Tuesday 9/6/20 – Race to the Finish

The act of ridiculing another person is not only one of the most potent forms of rejection that a human being is capable of, it is simultaneously one of the strongest intentions of control in the world. In order to gain an apparent victory over another, some people employ the tactic of humiliation as their primary mode of dealing with certain individuals or groups. In their eyes, the target(s) in question have a perceived deficiency, they are in some way different, or they made some mistake; and every time these people encounter the target(s), they are going to make them suffer; they are going to make them experience (emotional) pain; they are going to control how the target(s) feel about themselves and their place in the world. Such practitioners are not as smart as they believe themselves to be. Due to their chronic inner personal conflicts and total lack of introspective skill, such an attitude inevitably rebounds back upon them as the practice simply does not make the world a better place. A sensible person does not need informing of the fact that ridiculing (or ‘ripping the piss’ out of) someone – has never solved any problem, anywhere in the world, at any time. The subject of racial discrimination has provided me personally with a life-long area of learning and pursuit of understanding. During my school years in the 1990s in the UK I witnessed countless instances of racially based conflict and hostility – and to my discredit, I was caught up and even involved in such occurrences. The whole area was wrapped in a thick layer of confusion because, as I was later to grow up to discover, I myself was in fact of a different race to the family I was born into. I am very familiar with the sensation of being rejected, and I am not only referring to such as by family and friends – the stranger on the street, someone whom I know nothing about and for whom I once had tremendous consideration and respect – they too had the potential to cause me to become ostracised, even in the brief time we spent together. I once heard a racist attitude described as: a person who sees colour only. I then surmised that I should therefore have to develop a colour-blind attitude. But later this only added to my confusion when I came to my discovery that the rejection I had received was of a racial origin – even though I broadly resemble my family and native countryman in physical appearance. I think that I am still yet to get to the bottom of this and am on a continuous learning experience. But I can certainly identify situations in life when there exists less racially mature attitudes, and the conflicts that typically arise. It has recently been said that the Sars-CoV-2 virus is less discriminating than some of the people that it infects. This may sound like a startling statement but perhaps there is some relevance to this. I have been fortunate enough to have had many delightful friendships with individuals of a different ethnicity to my own, and they have not once made me feel ashamed about the way I look. They have added a richness and diversity to my life experience for which I will be forever grateful.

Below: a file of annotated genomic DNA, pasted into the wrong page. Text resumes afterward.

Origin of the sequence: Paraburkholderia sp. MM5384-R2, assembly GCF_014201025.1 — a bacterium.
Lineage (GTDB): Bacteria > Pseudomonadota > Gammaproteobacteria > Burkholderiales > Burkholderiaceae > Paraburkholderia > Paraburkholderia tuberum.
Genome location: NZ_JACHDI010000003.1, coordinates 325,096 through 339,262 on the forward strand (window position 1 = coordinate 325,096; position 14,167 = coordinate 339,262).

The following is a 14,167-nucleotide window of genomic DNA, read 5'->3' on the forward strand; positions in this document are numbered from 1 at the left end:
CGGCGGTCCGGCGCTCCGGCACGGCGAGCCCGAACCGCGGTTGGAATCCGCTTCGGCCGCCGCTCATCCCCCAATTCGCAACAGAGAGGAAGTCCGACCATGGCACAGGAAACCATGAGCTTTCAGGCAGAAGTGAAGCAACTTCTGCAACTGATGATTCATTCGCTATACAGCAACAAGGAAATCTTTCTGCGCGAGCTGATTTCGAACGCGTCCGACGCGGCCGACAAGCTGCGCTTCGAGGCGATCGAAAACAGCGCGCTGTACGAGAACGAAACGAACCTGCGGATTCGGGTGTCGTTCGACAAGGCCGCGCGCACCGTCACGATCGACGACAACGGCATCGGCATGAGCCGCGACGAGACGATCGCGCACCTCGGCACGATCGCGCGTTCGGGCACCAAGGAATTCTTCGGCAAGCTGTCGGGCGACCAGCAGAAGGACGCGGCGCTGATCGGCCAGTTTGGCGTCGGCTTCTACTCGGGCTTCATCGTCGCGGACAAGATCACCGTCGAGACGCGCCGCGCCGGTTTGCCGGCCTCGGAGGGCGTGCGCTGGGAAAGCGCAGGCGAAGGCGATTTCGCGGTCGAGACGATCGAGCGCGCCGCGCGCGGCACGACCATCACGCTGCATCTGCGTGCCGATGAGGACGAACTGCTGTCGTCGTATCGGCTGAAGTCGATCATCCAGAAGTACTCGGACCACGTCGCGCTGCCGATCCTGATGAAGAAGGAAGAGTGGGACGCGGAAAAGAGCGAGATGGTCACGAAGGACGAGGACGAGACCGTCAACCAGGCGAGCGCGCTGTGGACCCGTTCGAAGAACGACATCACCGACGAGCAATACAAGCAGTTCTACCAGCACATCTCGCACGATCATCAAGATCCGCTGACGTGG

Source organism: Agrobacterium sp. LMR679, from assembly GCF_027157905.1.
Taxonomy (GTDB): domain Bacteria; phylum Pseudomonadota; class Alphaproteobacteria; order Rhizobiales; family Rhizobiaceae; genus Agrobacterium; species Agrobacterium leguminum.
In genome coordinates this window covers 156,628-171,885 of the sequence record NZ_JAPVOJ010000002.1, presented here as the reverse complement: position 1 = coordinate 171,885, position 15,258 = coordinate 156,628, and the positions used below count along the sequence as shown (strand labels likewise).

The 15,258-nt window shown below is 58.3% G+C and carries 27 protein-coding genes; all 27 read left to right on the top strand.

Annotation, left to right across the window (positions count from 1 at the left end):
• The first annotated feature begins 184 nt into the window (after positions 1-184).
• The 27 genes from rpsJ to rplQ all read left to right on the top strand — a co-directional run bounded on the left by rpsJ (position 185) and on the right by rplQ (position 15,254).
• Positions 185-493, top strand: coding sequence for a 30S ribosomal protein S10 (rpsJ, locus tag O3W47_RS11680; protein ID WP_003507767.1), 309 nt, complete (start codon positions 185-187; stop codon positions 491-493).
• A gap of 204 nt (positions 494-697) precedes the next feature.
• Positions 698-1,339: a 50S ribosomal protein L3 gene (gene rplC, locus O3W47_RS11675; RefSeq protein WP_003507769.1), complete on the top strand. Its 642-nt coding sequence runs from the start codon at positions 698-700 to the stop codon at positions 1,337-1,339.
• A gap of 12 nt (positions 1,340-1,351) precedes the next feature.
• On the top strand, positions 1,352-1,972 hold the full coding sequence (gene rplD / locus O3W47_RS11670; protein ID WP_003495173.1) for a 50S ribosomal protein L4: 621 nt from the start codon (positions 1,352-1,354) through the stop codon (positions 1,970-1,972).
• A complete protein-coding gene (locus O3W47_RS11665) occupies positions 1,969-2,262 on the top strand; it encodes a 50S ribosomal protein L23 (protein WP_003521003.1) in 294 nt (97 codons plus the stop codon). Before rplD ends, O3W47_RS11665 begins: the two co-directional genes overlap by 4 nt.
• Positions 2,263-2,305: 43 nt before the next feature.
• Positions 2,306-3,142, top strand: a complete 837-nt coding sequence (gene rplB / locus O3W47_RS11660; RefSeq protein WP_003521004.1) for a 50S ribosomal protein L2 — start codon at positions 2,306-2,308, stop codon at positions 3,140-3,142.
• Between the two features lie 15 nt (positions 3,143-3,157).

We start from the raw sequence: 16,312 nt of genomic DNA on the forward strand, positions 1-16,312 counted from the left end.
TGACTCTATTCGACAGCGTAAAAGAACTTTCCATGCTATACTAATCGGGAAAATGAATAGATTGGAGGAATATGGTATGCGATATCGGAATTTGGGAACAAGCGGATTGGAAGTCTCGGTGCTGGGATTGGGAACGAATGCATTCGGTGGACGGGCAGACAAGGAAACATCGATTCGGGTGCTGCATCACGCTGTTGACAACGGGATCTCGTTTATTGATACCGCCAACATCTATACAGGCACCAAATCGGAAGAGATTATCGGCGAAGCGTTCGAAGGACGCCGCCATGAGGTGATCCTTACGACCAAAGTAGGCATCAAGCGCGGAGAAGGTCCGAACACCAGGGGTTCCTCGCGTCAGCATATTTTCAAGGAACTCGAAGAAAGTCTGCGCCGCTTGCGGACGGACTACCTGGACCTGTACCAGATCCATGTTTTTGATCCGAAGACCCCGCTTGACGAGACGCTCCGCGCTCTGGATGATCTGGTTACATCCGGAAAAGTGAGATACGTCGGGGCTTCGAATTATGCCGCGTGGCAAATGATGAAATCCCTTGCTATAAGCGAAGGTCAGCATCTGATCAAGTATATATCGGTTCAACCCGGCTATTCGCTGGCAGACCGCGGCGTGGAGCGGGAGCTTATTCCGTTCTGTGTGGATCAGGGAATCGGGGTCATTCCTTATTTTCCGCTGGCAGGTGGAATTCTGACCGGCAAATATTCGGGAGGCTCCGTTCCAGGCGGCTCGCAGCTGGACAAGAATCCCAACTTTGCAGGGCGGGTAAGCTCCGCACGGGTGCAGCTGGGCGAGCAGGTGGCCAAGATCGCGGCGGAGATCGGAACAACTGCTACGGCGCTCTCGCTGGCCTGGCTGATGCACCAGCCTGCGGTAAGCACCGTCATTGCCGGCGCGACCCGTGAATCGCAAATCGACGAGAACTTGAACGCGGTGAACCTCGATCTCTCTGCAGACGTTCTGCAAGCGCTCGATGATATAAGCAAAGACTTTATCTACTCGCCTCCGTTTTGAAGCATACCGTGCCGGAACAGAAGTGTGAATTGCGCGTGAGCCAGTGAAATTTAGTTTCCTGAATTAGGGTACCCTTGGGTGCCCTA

Author: G4shmaster

Twitter: @G4shmaster facebook.com/o15t3r

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